THE BLOG
11/03/2013 12:25 pm ET Updated Jan 23, 2014

52 Books in 52 Weeks, Week 44: The Circle Closes

Week 44's read for 52 books in 52 weeks is The Circle by Dave Eggers.

The Circle, Eggers' first foray into dystopia, is set in a near future where the world doesn't look that much different than now. Facebook, Google and Twitter have been replaced by one social media provider, The Circle, an organization that is part capitalist juggernaut and part the brain child of Anonymous and Julian Assange. Its philosophy is essentially that secrets cause social problems (child abductions, corrupt officials etc.), and that if all secrets are removed, if everyone knows everything, then crime won't happen. There won't be any privacy or real freedom either, but hey, man has yet to figure out how to construct a non-controlling Utopia.

Enter Mae, a 24-year-old woman who has been working in a dead-end job in her home town. Her best friend from college, Annie, is high up in The Circle and gets her a job in the Customer Experience department. Mae loves everything she sees on The Circle campus -- the cleanliness, the technology, the enthusiasm of everyone around her for what they are doing. But Mae also has an independent streak -- an essential fact about herself that she tends to deny -- that leads her to flout some of The Circle's participation philosophy and get her into trouble. It also leads her into a troubling affair with the mysterious Kalden, a man who literally can't be found in social media, even though he is clearly highly involved in The Circle.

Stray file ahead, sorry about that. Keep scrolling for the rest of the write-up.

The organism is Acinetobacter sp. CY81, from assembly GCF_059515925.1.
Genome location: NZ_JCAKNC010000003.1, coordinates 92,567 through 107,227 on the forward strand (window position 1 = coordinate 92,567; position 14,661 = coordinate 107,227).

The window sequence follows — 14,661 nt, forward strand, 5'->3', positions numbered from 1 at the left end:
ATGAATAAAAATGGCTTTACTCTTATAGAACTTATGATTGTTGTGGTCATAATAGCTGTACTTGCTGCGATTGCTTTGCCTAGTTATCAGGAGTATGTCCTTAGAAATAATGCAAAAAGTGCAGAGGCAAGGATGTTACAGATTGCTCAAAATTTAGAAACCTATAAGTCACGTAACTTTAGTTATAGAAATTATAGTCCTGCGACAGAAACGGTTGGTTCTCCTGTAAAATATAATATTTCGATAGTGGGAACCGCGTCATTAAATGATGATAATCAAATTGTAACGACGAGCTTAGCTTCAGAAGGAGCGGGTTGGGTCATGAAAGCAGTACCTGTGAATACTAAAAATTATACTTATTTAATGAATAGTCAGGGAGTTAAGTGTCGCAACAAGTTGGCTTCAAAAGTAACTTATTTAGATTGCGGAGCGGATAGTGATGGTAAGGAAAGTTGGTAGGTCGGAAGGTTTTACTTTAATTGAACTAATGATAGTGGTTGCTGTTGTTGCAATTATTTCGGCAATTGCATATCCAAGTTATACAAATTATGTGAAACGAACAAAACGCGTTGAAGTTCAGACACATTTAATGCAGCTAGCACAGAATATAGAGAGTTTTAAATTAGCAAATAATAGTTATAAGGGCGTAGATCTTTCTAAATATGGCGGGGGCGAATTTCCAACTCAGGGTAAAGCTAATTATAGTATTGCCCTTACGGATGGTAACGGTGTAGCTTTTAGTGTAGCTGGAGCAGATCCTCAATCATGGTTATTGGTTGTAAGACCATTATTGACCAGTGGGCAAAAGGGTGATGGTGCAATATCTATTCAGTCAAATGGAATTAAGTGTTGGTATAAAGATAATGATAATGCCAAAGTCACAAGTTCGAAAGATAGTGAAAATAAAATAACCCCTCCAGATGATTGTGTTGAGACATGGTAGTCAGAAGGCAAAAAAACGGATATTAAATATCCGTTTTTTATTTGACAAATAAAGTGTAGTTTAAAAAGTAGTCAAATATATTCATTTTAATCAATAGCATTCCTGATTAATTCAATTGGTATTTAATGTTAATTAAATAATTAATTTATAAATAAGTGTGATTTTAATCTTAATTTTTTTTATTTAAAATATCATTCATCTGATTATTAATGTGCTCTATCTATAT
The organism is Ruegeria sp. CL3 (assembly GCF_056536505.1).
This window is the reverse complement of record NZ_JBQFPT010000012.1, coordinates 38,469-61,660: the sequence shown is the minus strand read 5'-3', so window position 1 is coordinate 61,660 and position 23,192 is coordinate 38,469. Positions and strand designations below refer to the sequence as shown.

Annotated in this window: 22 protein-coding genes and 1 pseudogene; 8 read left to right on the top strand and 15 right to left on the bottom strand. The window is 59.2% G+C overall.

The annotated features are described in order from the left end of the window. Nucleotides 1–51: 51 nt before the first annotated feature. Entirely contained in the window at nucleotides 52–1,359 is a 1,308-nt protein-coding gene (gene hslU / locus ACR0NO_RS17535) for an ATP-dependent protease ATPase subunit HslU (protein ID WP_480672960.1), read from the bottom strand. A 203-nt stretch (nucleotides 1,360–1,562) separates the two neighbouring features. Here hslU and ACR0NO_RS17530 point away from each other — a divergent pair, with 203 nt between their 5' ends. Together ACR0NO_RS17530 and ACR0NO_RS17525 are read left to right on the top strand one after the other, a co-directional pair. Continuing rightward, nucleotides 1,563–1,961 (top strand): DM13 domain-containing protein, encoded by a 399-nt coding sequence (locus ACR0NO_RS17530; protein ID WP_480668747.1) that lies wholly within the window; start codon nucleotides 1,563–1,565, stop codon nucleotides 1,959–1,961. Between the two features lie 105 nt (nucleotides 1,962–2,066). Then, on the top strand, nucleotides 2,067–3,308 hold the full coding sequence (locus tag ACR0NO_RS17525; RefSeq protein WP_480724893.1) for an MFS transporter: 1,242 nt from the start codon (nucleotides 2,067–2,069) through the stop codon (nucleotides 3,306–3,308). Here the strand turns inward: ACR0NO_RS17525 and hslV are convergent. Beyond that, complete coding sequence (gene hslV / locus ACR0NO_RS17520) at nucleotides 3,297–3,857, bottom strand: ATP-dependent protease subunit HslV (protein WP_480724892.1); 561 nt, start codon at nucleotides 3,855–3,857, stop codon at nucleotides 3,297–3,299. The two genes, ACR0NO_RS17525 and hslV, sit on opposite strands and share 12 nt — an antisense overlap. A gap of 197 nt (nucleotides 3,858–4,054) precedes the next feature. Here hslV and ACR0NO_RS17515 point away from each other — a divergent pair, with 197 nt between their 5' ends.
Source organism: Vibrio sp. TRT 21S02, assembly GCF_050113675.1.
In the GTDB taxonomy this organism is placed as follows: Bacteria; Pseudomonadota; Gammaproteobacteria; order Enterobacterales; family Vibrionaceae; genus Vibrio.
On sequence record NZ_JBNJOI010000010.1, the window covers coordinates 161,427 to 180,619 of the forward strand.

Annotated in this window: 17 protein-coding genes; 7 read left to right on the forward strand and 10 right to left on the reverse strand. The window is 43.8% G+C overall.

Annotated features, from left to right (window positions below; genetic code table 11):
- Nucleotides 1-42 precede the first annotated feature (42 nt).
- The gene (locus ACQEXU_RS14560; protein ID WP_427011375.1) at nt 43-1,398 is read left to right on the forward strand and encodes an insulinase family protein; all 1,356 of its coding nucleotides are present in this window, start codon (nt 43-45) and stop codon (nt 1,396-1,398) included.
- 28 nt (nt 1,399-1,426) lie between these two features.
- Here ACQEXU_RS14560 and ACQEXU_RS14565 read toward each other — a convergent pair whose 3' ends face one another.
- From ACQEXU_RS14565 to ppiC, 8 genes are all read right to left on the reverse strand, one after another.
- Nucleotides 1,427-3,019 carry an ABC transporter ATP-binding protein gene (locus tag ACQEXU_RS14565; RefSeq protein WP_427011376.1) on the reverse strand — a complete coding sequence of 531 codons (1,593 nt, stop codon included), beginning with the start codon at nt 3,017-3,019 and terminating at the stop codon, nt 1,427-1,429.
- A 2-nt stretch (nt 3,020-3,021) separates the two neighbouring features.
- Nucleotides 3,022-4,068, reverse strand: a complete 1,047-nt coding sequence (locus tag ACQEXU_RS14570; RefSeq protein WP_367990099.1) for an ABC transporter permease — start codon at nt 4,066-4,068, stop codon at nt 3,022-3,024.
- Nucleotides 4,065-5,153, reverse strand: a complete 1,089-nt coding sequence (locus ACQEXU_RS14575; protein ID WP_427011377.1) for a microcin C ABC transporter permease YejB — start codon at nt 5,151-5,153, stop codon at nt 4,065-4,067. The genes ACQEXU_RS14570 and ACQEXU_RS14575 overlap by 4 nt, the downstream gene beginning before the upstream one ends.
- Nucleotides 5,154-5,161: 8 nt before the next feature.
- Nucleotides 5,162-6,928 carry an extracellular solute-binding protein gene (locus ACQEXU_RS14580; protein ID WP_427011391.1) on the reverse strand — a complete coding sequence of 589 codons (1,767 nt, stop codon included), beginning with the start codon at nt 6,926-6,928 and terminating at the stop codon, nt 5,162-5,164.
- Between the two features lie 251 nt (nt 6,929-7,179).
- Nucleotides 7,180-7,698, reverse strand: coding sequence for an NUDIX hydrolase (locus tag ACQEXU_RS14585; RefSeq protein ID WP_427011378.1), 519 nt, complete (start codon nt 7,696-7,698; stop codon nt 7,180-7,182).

Eggers does a great job here of taking our current reality and stepping it up a notch. While one resists, naturally, the idea that we might all be headed towards being ruled by a cult of technology, you can't help but wonder, as you read the book on your e-reader and stop to check your Facebook page and your Twitter feed (um, I mean, hypothetically) that you already are being ruled by it. Which is, I assume, his point, and which is, I assume, the reason many in the tech industry are brushing this off as a naive look at technology and where it might lead us.

I think Eggers is also brave in some of the choices he makes along the way. You might think this is headed towards one conclusion, but it isn't. Just like we don't really know where all this technology will lead us in a couple of years.

Anyway, I enjoyed it and I recommend it. And before I go off to delete my Twitter account (just kidding, folks! -- I think), I'll leave you with the read for week 45: Mad About the Boy -- the next book in the Bridget Jones series.

Read on.